Solution

This is inverse proportion problem.

Therefore, as the number of taps increases, inversely the time taken to fill the tank decreases.

Let us assume that the time taken to fill the same tank using 12 taps is $$x$$ hours.

\begin{align}\frac{9}{x} &= \frac{12}{4}\\ 12x &= 9 \times 4 \\ x &= 36 \div 12 \\ x&=3 \end{align}

 $$\therefore$$ 12 taps will take 3 hours and fill the tank faster
 Example 4

If $$\Delta ABC$$ has a  perimeter of 12 units and is similar to $$\Delta RST$$ with a scale factor of \begin{align}\frac{1}{3}\end{align} Can you find the perimeter of $$\Delta RST$$?

Solution

Let $$x$$ represent the perimeter of $$\Delta RST$$

Scale factor implies that the perimeters are in proportion to this ratio.

The proportion will be as follows.

\begin{align} \frac{1}{3} &= \frac{12}{x}\\x&= 3\times12 \\ &=36\end{align}

 $$\therefore$$ The perimeter of $$\Delta RST$$ is 36 units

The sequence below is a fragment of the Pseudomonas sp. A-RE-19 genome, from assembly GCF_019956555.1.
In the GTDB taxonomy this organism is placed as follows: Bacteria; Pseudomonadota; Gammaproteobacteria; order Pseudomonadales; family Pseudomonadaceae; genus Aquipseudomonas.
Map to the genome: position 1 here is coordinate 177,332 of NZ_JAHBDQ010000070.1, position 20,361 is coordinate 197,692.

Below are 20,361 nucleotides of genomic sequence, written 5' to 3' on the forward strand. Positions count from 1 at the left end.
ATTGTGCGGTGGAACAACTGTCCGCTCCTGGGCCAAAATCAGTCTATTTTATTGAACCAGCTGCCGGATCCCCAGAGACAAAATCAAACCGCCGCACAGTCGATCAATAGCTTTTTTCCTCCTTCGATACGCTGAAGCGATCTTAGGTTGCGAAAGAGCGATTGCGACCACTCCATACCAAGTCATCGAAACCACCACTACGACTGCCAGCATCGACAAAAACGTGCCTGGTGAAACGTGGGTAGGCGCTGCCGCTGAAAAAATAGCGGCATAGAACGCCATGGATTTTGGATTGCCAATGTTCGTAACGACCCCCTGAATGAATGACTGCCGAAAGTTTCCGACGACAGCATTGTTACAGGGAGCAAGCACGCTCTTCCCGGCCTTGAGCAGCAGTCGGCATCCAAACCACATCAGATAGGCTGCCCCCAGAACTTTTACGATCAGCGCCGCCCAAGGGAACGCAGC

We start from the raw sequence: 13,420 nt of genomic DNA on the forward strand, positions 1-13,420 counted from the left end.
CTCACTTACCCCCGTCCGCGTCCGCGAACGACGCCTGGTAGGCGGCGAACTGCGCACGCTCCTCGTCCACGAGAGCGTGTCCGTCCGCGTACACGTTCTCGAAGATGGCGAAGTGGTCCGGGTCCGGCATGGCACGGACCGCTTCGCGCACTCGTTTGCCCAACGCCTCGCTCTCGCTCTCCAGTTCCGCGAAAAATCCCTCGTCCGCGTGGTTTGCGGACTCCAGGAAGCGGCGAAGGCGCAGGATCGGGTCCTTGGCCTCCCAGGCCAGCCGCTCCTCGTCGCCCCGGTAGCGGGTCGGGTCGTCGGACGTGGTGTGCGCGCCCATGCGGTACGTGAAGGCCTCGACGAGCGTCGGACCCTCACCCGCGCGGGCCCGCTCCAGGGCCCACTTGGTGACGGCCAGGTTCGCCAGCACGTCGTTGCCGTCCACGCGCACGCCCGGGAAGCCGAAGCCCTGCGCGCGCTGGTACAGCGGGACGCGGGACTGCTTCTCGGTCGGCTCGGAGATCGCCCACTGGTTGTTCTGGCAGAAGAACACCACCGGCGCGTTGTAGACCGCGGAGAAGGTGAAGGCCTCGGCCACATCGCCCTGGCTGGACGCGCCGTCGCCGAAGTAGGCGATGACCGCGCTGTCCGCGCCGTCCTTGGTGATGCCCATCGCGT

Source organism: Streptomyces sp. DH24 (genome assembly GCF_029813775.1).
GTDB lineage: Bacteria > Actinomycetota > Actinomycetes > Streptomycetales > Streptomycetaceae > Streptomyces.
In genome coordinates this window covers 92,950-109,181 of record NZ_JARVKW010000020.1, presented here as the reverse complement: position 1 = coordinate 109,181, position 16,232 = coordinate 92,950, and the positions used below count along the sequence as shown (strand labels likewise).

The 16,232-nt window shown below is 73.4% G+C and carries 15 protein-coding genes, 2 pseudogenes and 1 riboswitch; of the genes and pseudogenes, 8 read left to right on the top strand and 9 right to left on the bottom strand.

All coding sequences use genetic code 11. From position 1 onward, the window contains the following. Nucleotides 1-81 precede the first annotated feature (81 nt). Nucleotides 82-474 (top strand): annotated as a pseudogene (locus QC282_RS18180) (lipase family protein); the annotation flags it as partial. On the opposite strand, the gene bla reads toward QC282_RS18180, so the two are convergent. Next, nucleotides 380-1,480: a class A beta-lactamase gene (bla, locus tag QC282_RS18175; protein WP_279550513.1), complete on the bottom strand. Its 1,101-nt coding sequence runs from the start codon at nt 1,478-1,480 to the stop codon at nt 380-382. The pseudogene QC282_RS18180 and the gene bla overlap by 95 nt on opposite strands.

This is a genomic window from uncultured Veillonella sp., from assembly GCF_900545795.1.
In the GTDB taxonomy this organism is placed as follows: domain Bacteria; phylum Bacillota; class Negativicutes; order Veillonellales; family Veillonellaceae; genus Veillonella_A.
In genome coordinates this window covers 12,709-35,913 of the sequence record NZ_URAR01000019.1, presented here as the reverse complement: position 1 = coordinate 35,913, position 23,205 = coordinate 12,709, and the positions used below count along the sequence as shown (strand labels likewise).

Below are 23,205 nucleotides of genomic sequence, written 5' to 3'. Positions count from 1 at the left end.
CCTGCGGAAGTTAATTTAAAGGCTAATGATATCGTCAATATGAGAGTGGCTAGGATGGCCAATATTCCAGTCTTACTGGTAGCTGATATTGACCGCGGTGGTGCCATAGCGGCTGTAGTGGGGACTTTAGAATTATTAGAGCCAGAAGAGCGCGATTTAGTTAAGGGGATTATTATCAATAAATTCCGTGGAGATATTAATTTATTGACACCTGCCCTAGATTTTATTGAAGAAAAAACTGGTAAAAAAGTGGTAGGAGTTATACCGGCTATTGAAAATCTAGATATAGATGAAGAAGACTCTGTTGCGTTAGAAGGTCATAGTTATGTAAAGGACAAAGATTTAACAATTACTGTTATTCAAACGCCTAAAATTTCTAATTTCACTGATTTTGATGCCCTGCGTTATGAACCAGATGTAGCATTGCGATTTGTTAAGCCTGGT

Example 5

I want to make a nice fluffy cake on my mother's birthday.

To bake a perfect cake, I need to use sugar and flour in the proportion of 1:1

If I have 3 ounces of sugar available to make a 6 ounces cake, how many kilograms of flour is required?

The simulation below will show you the right mixing proportions for the cake.

Solution

Let the quantity of flour required be $$x$$ ounces.

We know that 3 ounces of sugar is required for a 6 ounces of cake.

We need to find the quantity of flour required for a 6 ounces cake.

The proportion will be

\begin{align} \frac{1}{1} &= \frac{x}{3}\\ x&=3\end{align}

 $$\therefore$$ 3 ounces of flour is needed

## Types of Proportions

There are two types of proportions.

• Direct Proportion
• Indirect Proportion ### Direct Proportion

This type describes the direct relationship between two quantities.

In simple words, if one quantity increases, the other quantity also increases and vice-versa.

For example, if the speed of a car is increased, it covers more distance in a fixed amount of time.

In notation, direct proportion is written as

 $$y\propto x$$

### Inverse Proportion